Edwards lived in an era of dramatic social and intellectual change. Technological advances in manufacturing changed social life, especially in England. Enlightenment thought was beginning to influence the theology of America, emphasizing reason and slighting the traditional Christian view of man’s nature. Deism was popular among intellectuals in Europe and America, and some thinkers were ready to dispense with the supernatural altogether. However, working within a framework of biblical faith, Edwards did not reach the conclusion—as many persons did—that man’s reason would lead him to do the good.

Edwards worked creatively within the Calvinist tradition, believing that a return to orthodoxy would result in a great revival in America. Faced on the one hand with the rising tide of rationalism and on the other hand with religious revivals that often dispensed with reason altogether, Edwards tried to steer a middle course and maintain a balance of reason and emotion, head and heart in the Christian life.

Jonathan Edwards

1703 Jonathan Edwards born in East Windsor, Connecticut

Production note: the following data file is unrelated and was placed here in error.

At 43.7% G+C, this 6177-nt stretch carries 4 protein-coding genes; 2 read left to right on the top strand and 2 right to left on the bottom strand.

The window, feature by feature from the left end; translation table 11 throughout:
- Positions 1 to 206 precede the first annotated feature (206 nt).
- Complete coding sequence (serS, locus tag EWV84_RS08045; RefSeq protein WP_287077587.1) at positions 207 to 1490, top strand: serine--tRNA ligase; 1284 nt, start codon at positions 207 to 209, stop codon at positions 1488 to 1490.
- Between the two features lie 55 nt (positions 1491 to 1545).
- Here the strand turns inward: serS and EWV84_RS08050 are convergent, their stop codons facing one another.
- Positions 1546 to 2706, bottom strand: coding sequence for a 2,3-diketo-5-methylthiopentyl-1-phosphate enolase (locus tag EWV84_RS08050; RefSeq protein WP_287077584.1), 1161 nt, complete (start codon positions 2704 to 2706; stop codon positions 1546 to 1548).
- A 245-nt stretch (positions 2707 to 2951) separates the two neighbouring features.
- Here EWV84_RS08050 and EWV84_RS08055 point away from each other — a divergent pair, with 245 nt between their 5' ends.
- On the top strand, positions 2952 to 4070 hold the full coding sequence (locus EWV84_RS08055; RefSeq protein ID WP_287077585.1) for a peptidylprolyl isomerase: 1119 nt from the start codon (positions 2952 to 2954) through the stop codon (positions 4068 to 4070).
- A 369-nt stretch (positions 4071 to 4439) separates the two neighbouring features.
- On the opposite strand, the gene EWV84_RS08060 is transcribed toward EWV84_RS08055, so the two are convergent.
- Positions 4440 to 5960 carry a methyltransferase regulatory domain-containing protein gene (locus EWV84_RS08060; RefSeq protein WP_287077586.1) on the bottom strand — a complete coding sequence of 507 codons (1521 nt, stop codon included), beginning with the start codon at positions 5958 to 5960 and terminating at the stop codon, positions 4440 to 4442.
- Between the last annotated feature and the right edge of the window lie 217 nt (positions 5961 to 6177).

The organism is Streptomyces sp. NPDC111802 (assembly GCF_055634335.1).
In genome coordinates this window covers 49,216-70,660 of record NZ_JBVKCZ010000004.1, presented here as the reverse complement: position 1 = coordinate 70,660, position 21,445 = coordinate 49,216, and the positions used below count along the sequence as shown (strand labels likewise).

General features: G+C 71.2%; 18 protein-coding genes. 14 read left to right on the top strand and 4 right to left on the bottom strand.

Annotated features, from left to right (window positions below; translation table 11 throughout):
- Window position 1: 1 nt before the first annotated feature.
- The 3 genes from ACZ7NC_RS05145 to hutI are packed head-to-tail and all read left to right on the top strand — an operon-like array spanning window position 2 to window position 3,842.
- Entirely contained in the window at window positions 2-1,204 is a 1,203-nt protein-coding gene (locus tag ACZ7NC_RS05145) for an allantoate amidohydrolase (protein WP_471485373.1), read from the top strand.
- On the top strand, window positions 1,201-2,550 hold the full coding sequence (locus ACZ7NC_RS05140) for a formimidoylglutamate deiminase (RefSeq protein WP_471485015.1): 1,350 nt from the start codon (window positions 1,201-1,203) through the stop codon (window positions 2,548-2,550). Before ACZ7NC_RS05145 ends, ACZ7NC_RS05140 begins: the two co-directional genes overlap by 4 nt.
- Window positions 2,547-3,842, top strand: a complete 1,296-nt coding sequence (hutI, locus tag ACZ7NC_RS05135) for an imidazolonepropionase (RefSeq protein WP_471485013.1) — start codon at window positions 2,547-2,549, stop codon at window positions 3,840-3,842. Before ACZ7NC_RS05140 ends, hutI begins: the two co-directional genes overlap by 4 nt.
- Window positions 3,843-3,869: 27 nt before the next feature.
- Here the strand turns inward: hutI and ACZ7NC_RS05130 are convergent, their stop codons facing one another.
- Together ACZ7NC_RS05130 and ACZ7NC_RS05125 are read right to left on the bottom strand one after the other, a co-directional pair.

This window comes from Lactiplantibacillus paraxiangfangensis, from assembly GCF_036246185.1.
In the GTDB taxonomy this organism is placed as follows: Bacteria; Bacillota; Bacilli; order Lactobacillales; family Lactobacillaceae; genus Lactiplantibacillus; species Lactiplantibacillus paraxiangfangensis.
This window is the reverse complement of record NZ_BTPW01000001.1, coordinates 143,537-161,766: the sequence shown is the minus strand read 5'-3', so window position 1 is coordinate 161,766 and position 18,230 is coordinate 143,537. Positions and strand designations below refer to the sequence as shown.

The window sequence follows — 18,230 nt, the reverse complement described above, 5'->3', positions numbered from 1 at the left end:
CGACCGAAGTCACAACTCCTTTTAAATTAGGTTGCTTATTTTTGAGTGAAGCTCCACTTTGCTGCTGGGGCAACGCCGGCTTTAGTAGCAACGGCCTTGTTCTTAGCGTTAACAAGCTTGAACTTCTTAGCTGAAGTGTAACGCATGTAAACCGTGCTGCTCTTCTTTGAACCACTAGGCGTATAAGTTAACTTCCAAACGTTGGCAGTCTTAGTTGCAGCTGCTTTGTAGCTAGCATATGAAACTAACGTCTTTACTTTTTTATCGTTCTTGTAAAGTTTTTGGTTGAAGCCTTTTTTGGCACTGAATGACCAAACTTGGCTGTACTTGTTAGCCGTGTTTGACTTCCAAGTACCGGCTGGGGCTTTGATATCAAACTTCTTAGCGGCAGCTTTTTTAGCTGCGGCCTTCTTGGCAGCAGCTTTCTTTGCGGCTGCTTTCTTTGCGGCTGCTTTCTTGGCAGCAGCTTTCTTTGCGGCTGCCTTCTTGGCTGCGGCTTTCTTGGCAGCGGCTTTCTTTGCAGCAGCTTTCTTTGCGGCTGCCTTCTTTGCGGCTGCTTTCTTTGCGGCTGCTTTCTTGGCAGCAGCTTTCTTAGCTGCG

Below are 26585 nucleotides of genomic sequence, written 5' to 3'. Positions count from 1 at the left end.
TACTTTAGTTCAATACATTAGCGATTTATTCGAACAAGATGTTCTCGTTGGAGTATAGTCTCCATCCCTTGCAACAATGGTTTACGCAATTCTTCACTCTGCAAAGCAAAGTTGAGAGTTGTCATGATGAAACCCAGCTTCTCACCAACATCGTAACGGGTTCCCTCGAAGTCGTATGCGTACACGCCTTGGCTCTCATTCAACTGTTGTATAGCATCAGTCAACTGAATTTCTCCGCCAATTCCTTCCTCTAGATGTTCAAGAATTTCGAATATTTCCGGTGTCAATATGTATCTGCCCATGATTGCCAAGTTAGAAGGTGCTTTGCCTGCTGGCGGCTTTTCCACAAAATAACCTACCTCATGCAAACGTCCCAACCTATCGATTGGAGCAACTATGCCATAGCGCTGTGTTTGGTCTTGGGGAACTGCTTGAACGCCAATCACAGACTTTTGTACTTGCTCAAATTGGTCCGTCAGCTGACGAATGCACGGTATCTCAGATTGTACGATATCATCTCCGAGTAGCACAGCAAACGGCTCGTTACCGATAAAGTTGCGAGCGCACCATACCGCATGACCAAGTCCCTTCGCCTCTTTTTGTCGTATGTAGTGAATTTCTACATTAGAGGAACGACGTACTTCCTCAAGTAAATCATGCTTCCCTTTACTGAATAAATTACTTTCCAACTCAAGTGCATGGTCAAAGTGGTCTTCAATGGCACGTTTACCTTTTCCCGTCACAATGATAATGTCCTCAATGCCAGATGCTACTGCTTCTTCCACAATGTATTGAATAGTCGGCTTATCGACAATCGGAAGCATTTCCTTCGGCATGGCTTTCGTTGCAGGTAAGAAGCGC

1716 Admitted to Yale

1720 Graduates from Yale and studies there for the ministry

1722 Serves as pastor of a New York Presbyterian church for eight months

1724 Elected a tutor at Yale

1726 Called to Northampton church as assistant minister to grandfather Solomon Stoddard.

1727 Marriage to Sarah Pierrepont

1729 Death of Solomon Stoddard

1731 Delivers Public Lecture at First Church, Boston

1734 Beginning of Great Awakening in Northampton

1740 Whitefield briefly joins Edwards in revival preaching

1741 Preaches sermon, “Sinners in the Hands of an Angry God” at Enfield

1742 Writes Some Thoughts Concerning the Present Revival of Religion

1746 Writes A Treatise Concerning Religious ...

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